High Workloads: The Result of Increasing Expectations and Staffing Shortages

Teachers’ workloads have significantly increased over the years. This increase is partly due to rising expectations of what teachers should accomplish daily. However, the problem is compounded by staffing shortages. With fewer teachers in schools, those who remain often have to take on additional classes or duties, leading to an unsustainable workload.

The Impact of Standardized Testing

A focus on standardized testing has also contributed to teachers’ high workloads. Preparing students for these tests can be time-consuming and stressful, adding to teachers’ already heavy workload. Furthermore, teachers often feel pressured to ensure their students perform well on these tests, as the results can impact their evaluations and, in some cases, their pay.

Lack of Investment in Teacher Training and Development

Investment in teacher training and development is crucial for reducing workloads and improving pay. Well-trained teachers are more efficient, can manage their workloads better, and are likelier to stay in the profession. However, lacking investment in this area has overwhelmed many teachers.

The Consequences of Underpaying and Overworking Teachers

The consequences of underpaying and overworking teachers are severe. Lower teacher salaries often lead to lower-quality teaching, negatively impacting student achievement. Moreover, the high stress and burnout associated with heavy workloads cause many teachers to consider leaving the profession.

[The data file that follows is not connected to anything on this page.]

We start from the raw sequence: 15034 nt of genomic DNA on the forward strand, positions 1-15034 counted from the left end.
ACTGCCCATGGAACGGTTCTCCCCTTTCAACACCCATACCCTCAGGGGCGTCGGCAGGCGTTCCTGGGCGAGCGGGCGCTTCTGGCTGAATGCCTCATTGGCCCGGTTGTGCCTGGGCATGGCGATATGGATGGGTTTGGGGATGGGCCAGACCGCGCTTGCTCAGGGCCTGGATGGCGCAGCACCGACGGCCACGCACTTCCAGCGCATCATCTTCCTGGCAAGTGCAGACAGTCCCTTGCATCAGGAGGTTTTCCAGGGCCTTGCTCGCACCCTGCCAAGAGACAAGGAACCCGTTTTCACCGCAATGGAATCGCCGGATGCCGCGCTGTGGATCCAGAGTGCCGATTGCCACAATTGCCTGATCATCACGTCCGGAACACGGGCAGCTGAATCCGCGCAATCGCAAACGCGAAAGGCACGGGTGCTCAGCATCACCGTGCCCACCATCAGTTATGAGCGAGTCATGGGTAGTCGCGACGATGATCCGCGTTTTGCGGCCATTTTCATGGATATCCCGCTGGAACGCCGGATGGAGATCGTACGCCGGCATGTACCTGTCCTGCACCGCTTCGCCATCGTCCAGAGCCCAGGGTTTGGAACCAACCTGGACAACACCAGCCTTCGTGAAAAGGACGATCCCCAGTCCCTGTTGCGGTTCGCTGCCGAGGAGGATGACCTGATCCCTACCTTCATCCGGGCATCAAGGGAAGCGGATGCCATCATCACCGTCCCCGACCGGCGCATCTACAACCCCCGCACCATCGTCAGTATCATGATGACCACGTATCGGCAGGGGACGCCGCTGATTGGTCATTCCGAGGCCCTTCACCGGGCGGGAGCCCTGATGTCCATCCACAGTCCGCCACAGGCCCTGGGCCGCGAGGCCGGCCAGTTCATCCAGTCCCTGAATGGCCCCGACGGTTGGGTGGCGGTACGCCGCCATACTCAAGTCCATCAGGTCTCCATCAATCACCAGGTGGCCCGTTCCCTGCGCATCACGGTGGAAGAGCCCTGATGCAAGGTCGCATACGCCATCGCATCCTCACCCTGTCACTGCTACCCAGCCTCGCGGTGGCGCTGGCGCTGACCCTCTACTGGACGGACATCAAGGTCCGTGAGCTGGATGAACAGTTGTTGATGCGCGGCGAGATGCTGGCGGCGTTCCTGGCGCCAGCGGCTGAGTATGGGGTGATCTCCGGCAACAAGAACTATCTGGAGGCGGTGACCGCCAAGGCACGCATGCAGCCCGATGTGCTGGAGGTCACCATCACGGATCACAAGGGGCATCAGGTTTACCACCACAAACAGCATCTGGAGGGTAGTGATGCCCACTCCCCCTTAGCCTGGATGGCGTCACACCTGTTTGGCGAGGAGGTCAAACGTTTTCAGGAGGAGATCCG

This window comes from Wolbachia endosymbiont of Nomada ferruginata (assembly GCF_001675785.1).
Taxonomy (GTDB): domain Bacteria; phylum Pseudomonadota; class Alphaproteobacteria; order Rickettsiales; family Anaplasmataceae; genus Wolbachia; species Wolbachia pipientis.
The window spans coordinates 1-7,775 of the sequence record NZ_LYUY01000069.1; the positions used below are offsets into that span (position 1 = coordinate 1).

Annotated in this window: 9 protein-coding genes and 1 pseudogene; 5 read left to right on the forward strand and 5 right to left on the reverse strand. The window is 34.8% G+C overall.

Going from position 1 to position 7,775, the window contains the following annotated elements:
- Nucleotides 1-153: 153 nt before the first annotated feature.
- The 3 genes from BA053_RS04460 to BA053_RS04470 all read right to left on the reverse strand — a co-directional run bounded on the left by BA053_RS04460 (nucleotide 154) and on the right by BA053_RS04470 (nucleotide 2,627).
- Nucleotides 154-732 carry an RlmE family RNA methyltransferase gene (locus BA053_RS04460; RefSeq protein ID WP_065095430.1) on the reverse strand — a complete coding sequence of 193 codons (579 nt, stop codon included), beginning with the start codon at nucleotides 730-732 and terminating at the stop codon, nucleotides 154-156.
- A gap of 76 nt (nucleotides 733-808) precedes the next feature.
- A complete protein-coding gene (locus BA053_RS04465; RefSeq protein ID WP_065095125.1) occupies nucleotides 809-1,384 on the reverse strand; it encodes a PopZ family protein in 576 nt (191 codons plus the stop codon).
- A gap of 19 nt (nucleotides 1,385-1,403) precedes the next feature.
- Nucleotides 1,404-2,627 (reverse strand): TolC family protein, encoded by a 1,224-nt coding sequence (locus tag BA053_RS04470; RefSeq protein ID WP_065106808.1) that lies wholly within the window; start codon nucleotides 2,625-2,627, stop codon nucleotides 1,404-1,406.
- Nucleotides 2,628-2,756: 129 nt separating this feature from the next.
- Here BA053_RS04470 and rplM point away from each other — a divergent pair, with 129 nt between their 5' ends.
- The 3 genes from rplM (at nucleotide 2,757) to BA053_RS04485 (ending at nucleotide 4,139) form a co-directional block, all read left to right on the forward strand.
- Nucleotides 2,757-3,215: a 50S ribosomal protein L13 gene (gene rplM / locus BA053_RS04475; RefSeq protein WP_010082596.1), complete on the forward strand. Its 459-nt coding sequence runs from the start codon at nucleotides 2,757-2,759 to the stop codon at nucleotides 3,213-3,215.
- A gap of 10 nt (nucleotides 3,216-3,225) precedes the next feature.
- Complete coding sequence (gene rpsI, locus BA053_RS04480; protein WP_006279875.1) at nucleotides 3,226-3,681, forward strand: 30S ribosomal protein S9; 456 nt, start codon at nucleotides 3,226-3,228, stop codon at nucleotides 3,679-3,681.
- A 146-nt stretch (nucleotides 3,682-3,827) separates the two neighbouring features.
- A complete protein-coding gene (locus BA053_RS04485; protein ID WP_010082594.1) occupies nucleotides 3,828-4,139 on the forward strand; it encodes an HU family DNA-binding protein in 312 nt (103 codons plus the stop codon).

Teachers quit

3. Reasons for Teacher Burnout, Stress, and Unhappiness 

High Emotional Demands and Poor Funding

Teaching is a profession that requires a high level of emotional investment. Teachers are responsible for educating their students academically and playing a significant role in their social and emotional development. This can lead to high emotional demands, which can contribute to feelings of stress and burnout. Moreover, poor funding in the education sector often means limited resources, adding to teachers’ pressures.

Inadequate Preparation and Challenging Teaching Situations

Teachers often find themselves inadequately prepared for the challenges of the job. This could be due to insufficient training or professional development opportunities. Furthermore, they may have to deal with challenging teaching situations, such as large class sizes, student behavioural issues, or a lack of administrative support.

Lack of Autonomy

Lack of autonomy in curriculum decisions is another significant cause of teacher burnout. When teachers don’t have a say in what they teach and how they teach it, they may feel less invested in their work, leading to frustration and dissatisfaction.

Excessive Workload

Overwork is a major cause of burnout among teachers. They often have to juggle multiple responsibilities, including lesson planning, grading, communicating with parents, and participating in after-school activities. This excessive workload can lead to physical and emotional exhaustion, cynicism, detachment, and feelings of ineffectiveness.